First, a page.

Brooks Jensen Arts

Every Picture Is a Compromise

Lessons from the Also-rans

Most photography websites show the photographer's very best work. Wonderful. But that's not the full story of a creative life. If we want to learn, we'd better pay attention to the images that aren't "greatest hits" and see what lessons they have to offer. Every picture is a compromise — the sum of its parts, optical, technical, visual, emotional, and even cosmic – well, maybe not cosmic, but sometimes spiritual. Success on all fronts is rare. It's ok to learn from those that are not our best.

This is a series about my also-rans, some of which I've been able to improve at bit (i.e., "best effort"), none of which I would consider my best. With each there are lessons worth sharing, so I will.

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Original digital capture

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What I saw that I liked:

I've never met a squiggly shoreline I didn't like.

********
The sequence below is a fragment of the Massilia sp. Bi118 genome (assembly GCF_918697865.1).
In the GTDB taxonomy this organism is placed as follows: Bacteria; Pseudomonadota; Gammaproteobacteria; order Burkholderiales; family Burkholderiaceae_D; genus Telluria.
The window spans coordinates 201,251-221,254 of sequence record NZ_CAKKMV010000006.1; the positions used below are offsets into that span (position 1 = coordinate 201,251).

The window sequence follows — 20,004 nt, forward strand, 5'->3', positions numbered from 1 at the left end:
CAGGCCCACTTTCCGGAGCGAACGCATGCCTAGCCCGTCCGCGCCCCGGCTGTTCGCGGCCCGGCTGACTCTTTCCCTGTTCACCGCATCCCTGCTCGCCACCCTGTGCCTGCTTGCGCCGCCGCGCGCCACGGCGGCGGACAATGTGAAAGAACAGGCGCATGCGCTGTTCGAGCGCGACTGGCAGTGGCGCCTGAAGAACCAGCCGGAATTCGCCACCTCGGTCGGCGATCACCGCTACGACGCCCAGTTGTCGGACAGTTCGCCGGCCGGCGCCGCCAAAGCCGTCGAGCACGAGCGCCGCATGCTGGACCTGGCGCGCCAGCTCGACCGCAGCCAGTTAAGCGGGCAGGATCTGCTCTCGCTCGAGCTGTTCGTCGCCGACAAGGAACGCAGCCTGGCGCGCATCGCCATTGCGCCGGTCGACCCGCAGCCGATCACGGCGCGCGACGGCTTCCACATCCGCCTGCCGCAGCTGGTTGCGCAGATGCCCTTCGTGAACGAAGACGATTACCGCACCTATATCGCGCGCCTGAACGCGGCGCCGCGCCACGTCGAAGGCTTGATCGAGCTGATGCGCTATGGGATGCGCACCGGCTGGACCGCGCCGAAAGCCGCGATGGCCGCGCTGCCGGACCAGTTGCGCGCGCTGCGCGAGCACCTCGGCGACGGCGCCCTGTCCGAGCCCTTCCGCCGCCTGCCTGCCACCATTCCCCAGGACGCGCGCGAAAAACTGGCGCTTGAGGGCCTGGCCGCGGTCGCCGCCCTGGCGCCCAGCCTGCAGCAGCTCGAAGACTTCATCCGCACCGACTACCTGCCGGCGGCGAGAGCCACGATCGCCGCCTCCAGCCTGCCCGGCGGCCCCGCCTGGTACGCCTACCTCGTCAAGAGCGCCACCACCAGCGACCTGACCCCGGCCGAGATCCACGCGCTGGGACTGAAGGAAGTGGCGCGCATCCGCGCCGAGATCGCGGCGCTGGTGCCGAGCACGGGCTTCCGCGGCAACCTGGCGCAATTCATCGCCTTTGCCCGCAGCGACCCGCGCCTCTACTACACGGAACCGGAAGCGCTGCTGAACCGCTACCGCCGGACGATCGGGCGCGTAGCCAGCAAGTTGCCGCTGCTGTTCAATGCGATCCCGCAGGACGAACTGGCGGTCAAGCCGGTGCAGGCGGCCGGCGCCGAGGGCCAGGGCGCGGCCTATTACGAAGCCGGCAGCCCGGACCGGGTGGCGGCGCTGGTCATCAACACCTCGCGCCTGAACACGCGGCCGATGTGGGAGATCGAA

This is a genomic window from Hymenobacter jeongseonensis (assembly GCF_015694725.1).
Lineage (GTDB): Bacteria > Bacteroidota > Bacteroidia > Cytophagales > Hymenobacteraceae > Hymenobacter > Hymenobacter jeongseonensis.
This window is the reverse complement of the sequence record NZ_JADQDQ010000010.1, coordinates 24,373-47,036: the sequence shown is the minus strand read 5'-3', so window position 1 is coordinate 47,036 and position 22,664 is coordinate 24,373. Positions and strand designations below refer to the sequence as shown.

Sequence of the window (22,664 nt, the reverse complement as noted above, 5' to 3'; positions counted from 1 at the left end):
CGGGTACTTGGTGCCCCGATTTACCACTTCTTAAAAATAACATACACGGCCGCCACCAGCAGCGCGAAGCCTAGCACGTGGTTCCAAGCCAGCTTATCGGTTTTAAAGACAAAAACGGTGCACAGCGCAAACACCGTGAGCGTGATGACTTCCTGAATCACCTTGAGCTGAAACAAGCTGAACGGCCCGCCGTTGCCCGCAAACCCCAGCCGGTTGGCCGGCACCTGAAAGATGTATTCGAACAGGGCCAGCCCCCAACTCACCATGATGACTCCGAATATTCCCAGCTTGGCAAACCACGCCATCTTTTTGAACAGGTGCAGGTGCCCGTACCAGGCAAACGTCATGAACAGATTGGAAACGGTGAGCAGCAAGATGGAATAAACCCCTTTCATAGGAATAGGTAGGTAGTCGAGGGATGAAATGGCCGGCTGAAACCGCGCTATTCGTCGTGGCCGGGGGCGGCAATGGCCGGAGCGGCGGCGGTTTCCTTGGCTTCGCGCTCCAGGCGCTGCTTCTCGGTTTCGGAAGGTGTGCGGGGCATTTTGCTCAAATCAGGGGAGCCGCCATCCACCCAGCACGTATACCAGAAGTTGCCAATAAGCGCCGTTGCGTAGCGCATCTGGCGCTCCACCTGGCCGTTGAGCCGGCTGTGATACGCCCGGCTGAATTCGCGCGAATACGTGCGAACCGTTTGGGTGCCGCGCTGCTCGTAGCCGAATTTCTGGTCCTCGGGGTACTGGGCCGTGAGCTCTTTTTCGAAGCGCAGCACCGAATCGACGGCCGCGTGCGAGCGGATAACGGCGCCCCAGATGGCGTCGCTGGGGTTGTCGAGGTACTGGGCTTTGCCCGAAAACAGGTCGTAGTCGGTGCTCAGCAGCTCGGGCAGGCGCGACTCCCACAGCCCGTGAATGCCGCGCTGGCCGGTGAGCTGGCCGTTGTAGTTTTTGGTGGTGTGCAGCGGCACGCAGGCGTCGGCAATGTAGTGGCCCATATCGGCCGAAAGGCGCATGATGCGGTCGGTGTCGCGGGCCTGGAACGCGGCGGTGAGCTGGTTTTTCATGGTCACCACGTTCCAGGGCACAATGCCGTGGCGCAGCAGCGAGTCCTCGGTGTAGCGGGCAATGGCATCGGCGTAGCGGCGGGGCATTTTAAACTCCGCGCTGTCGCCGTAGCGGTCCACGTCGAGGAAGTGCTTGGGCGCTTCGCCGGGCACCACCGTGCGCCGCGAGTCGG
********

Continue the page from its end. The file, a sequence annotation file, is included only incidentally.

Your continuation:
What I don't like in the picture:

I wish I had a dollar for every picture of mine that has and out-of-focus plant in the lower corner. I could afford a new lens — or a taller ladder. I think this is one of the manifestations of my 26-inch inseam. I just can see over the nearby vegetation!

What I learned:

There are two tricks I've learned that sometimes salvage these mistakes. The first is to crop to a square. The second is to merge the vegetation with whatever is behind it by converting to b/w. The example at left isn't a very good photograph, but it illustrates my points.

2nd Chances: What I might try next

What if I did a selective color edit by keeping the water blue?